YAOUNDÉ, Cameroon – Catholic bishops in the Central African Republic (CAR) have expressed hope that the country will still rise again, despite “the scars of history.”

In a statement issued June 23, the country’s bishops’ conference – the CECA – spoke about the country’s multi-faceted problems, caused by a lack of patriotism, unequal distribution of the country’s wealth and nepotism, and runaway corruption.

These crimes, the bishops said, have blinded a cross section of the people of the CAR. They said the blindness is made manifest by “the readiness to take up arms to resolve our differences, the unequal sharing of national wealth, nepotism and ethnocentric and regionalist discrimination, the lack of historical awareness and the culture of memory loss.”

“The loss of a sense of patriotism and of the common good, and the lack of genuine political dialogue guided and driven solely by the sovereign interests of the nation, are all clear signs of blindness,” they said.

Referencing to the blind Bartimaeus in the Bible, the prelates said the country’s many woes were akin to “structures of sin” that are preventing the country from progress.

“All these behaviors are akin to structures of sin, hindering our country’s recovery and condemning us to remain Bartimaeus sitting by the side of the road of history,” the bishops said.

They said the country’s recent history had brought the CAR “to the bottom of the abyss. Some believe that the Central African Republic can no longer rise to become the subject and protagonist of its own history.”

The CAR went into violence in 2013 when a Muslim rebel group called Seleka took over the government of the country. Christian youths constituted themselves into another militia group known as the anti-Balaka to fight against the Seleka. The Muslim militia was eventually driven out, but tit-for-tat violence between the two groups continued. Until recently, the CAR government had trouble exercising power outside of the capital Bangui.

However, Cardinal Dieudonne Nzapalainga of Bangui estimates that nearly 80 percent of the country is now controlled by the government.

In comments to Crux, Nzapalainga said he had worked closely with Muslim leader, Imam Oumar Kobine Layama, President of the Higher Islamic Council of the Central African Republic, “to build a sense of understanding amongst Central Africans.”

He said the Church is “committed to building bridges and dismantling the walls of hatred and division.”

The CAR is scheduled to hold local elections in the autumn, a move Ambassador James Kariuki – UK Deputy Permanent Representative to the UN – said was “critical to strengthening democracy” in the country.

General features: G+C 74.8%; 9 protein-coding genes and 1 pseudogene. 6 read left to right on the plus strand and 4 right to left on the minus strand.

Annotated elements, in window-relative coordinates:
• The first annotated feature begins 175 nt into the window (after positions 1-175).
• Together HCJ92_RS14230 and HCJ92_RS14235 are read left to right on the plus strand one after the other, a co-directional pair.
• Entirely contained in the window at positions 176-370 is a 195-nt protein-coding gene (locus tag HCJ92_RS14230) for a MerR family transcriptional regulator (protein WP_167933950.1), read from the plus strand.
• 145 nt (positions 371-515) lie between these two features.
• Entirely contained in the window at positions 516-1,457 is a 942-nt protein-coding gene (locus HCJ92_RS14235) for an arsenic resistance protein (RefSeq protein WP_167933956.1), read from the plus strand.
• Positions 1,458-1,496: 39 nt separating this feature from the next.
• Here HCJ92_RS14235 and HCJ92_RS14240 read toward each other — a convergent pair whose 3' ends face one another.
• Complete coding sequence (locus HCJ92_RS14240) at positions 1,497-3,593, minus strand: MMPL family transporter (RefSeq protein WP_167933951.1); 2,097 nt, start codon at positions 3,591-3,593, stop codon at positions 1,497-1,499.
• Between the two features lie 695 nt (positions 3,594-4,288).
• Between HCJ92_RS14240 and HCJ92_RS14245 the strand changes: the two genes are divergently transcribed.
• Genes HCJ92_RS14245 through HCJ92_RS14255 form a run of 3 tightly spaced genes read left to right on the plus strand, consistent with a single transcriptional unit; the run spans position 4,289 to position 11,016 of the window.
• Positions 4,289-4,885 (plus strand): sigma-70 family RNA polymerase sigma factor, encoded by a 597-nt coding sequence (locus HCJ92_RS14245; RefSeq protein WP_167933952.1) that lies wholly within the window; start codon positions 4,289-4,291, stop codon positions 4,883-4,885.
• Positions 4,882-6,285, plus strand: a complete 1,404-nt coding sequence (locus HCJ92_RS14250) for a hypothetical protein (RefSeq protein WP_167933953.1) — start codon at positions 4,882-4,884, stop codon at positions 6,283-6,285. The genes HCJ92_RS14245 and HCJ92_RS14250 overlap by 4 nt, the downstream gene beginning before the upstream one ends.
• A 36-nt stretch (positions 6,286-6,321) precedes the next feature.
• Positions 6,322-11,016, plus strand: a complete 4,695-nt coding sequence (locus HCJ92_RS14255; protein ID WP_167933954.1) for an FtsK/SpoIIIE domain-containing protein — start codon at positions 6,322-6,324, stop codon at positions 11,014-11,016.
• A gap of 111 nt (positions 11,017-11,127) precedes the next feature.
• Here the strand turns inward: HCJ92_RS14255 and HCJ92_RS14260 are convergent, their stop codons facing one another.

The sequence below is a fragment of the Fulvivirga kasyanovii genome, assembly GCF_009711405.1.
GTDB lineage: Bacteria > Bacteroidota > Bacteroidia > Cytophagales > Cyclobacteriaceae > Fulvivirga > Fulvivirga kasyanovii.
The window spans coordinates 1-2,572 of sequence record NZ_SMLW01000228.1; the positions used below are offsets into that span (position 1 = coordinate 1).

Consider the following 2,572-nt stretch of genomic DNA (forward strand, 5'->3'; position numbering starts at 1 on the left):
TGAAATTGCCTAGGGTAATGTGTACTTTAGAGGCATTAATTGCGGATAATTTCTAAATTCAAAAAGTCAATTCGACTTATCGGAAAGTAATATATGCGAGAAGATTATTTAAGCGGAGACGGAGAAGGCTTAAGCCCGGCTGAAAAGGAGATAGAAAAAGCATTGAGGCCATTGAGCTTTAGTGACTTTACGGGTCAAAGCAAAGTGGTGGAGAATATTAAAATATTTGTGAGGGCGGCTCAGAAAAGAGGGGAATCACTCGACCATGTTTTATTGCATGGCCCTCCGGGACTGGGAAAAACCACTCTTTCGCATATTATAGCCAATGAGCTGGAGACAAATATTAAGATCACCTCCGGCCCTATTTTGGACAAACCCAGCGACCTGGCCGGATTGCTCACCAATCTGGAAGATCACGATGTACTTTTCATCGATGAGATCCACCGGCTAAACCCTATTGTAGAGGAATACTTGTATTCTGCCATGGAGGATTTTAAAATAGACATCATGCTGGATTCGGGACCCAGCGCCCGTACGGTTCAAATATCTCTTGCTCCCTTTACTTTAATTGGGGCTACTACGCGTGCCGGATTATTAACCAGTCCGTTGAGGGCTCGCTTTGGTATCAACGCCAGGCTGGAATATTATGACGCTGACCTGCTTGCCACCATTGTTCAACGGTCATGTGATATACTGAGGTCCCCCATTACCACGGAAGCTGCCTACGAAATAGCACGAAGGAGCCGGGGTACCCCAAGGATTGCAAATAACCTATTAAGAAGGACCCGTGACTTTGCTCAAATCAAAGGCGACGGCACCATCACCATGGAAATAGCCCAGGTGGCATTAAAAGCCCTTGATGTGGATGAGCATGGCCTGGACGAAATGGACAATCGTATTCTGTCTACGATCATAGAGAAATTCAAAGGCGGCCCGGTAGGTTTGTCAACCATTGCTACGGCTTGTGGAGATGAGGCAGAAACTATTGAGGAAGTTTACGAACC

“However, the detention of political opponents threatens the credibility of future elections. And we encourage the full inclusion of women, youth, returnees, IDPs and refugees in elections,” he said on June 27.

“Second, we remain concerned by the activities of armed groups, particularly around border areas, mining regions and ‘transhumance corridors’ who continue to conduct cross-border arms smuggling in violation of the arms embargo, to pursue their military aspirations,” the British UN representative added.

In their latest statement, the bishops used the story of Jesus and Bartimaeus, saying the CAR will rise again by faith.

“Once again, the faith and resilience of the blind Bartimaeus come to the rescue of our despondency,” they said.

“Bartimaeus refuses to remain in his situation. He rejects all fatality. He cries out to Jesus because he believes him capable of bringing him out of the abyss in which he finds himself. His cry of distress resounds in Jesus who, unlike the crowd, stops and orders the beggar to be called,” the statement continued.

The bishops complained that Central Africans don’t show the same kind of compassion Christ showed to Bartimaeus, noting that there still are people in the CAR “whose dignity is scorned and trampled upon,” just like Bartimaeus was treated before Christ called him.

“This is the case, for example, of people living with disabilities, the deaf and dumb, minorities (pygmies), women and children who are victims of violence and abuse, widows and orphans who are dispossessed and mistreated, elderly people left to their own devices, people accused of witchcraft who are victims of mob justice, people exploited in mining sites, especially children, et cetera,” the bishops said.

But when Jesus called – they continued – Bartimaeus had the courage, the will, and the determination to get out of his situation.

“His cry of distress is, according to Pope Francis, the ideal paradigm of the beautiful obstinacy of those who seek grace and who knock at the door of God’s heart,” the CAR bishops said.

It is the same courage that the country’s people have to show if they must change their situation, according to the prelates.

“Despite the ups and downs of our country’s repeated military and political crises, despite the traumas, deep suffering, and indelible scars that mark our history, our people have always been resilient,” the bishops added.

They said the Church has always played a critical role in fostering such resilience “through its commitment to the dignity of the human person.”